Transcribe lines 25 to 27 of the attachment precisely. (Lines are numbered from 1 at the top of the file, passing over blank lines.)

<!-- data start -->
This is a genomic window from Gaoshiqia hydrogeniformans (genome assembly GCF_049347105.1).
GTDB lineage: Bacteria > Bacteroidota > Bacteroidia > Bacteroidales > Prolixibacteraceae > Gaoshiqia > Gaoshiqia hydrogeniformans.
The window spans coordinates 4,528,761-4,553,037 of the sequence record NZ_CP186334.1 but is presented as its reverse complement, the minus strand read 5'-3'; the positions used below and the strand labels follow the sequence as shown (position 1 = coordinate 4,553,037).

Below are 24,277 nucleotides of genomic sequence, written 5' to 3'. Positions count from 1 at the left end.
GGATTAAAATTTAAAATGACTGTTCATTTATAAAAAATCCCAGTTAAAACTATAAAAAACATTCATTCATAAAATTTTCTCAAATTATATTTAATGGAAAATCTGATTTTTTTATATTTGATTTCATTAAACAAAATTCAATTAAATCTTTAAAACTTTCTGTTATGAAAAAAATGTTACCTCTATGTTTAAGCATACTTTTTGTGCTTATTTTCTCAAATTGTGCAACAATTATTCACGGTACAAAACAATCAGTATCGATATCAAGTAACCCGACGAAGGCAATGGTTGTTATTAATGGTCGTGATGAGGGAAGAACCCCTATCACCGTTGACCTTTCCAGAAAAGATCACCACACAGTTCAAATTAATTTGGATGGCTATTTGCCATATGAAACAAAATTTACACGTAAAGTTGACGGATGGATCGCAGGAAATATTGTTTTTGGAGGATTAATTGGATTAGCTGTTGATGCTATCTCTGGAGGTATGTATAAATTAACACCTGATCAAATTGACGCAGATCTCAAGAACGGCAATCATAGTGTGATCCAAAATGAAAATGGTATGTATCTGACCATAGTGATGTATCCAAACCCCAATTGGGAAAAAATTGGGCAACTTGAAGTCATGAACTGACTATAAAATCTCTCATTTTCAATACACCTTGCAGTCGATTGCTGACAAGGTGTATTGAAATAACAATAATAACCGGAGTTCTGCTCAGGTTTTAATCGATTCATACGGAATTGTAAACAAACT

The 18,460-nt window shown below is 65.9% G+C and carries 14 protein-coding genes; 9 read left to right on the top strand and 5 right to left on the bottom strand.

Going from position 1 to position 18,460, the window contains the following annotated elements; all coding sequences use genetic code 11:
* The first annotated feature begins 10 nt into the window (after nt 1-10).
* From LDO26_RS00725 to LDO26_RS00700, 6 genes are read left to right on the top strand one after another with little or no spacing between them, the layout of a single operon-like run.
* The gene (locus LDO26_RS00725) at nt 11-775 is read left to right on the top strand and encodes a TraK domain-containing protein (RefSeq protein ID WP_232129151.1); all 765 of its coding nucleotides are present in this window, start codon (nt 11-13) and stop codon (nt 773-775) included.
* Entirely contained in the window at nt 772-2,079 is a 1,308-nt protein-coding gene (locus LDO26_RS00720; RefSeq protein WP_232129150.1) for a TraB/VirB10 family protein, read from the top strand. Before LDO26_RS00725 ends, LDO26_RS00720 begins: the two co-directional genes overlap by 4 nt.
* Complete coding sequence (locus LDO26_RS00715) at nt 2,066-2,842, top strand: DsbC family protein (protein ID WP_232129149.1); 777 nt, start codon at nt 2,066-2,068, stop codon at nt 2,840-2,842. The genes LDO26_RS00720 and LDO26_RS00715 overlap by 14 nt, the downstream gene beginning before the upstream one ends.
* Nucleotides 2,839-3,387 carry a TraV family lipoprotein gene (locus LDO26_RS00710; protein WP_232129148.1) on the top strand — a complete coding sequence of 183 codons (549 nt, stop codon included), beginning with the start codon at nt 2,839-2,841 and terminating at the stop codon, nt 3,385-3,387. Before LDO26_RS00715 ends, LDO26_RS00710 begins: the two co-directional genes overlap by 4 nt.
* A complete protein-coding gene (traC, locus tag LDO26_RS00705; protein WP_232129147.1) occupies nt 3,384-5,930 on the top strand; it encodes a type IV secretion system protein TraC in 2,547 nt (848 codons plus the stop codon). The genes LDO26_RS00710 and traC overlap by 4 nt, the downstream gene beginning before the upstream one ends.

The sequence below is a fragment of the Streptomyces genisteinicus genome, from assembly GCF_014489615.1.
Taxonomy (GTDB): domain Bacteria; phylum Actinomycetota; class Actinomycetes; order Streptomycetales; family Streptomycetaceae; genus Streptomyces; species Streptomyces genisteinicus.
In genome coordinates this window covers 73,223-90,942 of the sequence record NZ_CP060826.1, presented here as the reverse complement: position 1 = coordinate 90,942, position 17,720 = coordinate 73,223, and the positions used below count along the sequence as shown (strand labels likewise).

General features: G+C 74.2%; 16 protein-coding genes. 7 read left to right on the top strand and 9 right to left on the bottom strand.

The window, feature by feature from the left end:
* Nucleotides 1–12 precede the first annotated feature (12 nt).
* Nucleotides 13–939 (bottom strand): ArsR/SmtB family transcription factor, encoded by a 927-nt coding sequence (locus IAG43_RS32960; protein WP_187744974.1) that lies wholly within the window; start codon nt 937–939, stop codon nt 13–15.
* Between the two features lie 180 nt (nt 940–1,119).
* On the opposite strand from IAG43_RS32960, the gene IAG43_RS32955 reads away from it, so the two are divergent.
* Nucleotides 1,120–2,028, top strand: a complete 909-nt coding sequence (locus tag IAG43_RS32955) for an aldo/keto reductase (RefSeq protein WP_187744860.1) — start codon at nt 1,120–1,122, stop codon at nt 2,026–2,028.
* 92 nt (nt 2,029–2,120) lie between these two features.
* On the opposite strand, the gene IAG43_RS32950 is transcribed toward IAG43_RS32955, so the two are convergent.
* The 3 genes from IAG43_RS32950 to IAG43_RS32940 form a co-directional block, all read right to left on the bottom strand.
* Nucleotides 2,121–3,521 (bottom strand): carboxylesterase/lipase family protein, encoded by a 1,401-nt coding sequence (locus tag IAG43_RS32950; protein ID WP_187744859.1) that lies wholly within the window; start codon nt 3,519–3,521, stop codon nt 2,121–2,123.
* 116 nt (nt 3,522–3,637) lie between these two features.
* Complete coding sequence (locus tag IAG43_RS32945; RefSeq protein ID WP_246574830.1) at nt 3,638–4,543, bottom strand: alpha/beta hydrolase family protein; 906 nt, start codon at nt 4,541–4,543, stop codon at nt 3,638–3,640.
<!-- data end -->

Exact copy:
* 92 nt (nt 2,029–2,120) lie between these two features.
* On the opposite strand, the gene IAG43_RS32950 is transcribed toward IAG43_RS32955, so the two are convergent.
* The 3 genes from IAG43_RS32950 to IAG43_RS32940 form a co-directional block, all read right to left on the bottom strand.